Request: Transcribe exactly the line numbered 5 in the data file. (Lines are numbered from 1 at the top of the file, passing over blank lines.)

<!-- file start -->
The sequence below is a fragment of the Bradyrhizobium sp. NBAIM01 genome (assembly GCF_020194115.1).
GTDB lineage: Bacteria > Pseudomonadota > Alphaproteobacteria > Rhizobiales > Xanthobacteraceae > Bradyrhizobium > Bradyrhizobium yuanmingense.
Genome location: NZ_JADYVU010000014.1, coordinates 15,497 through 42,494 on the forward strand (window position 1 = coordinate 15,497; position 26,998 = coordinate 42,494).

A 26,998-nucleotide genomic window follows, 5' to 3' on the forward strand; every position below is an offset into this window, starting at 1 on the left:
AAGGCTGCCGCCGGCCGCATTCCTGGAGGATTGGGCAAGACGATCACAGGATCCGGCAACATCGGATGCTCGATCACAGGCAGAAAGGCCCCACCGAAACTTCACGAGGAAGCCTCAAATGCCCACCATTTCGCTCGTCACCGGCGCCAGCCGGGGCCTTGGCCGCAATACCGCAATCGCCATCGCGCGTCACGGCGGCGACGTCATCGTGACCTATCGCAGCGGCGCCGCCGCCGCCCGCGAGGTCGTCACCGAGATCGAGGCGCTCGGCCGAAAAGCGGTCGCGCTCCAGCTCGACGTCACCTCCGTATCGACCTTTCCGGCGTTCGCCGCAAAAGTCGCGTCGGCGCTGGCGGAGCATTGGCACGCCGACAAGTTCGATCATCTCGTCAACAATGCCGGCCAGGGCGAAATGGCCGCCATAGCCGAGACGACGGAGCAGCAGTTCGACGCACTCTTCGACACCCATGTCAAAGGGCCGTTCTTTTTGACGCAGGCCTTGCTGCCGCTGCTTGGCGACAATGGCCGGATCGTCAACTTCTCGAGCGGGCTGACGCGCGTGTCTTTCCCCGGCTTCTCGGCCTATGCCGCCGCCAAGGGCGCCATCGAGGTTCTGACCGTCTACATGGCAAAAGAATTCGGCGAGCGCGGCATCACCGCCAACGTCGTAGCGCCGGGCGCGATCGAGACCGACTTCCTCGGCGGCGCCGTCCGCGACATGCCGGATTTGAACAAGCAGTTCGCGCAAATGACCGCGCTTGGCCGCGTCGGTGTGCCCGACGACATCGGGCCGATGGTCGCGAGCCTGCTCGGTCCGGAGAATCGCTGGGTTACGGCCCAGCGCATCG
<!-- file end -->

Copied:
AAGGCTGCCGCCGGCCGCATTCCTGGAGGATTGGGCAAGACGATCACAGGATCCGGCAACATCGGATGCTCGATCACAGGCAGAAAGGCCCCACCGAAACTTCACGAGGAAGCCTCAAATGCCCACCATTTCGCTCGTCACCGGCGCCAGCCGGGGCCTTGGCCGCAATACCGCAATCGCCATCGCGCGTCACGGCGGCGACGTCATCGTGACCTATCGCAGCGGCGCCGCCGCCGCCCGCGAGGTCGTCACCGAGATCGAGGCGCTCGGCCGAAAAGCGGTCGCGCTCCAGCTCGACGTCACCTCCGTATCGACCTTTCCGGCGTTCGCCGCAAAAGTCGCGTCGGCGCTGGCGGAGCATTGGCACGCCGACAAGTTCGATCATCTCGTCAACAATGCCGGCCAGGGCGAAATGGCCGCCATAGCCGAGACGACGGAGCAGCAGTTCGACGCACTCTTCGACACCCATGTCAAAGGGCCGTTCTTTTTGACGCAGGCCTTGCTGCCGCTGCTTGGCGACAATGGCCGGATCGTCAACTTCTCGAGCGGGCTGACGCGCGTGTCTTTCCCCGGCTTCTCGGCCTATGCCGCCGCCAAGGGCGCCATCGAGGTTCTGACCGTCTACATGGCAAAAGAATTCGGCGAGCGCGGCATCACCGCCAACGTCGTAGCGCCGGGCGCGATCGAGACCGACTTCCTCGGCGGCGCCGTCCGCGACATGCCGGATTTGAACAAGCAGTTCGCGCAAATGACCGCGCTTGGCCGCGTCGGTGTGCCCGACGACATCGGGCCGATGGTCGCGAGCCTGCTCGGTCCGGAGAATCGCTGGGTTACGGCCCAGCGCATCG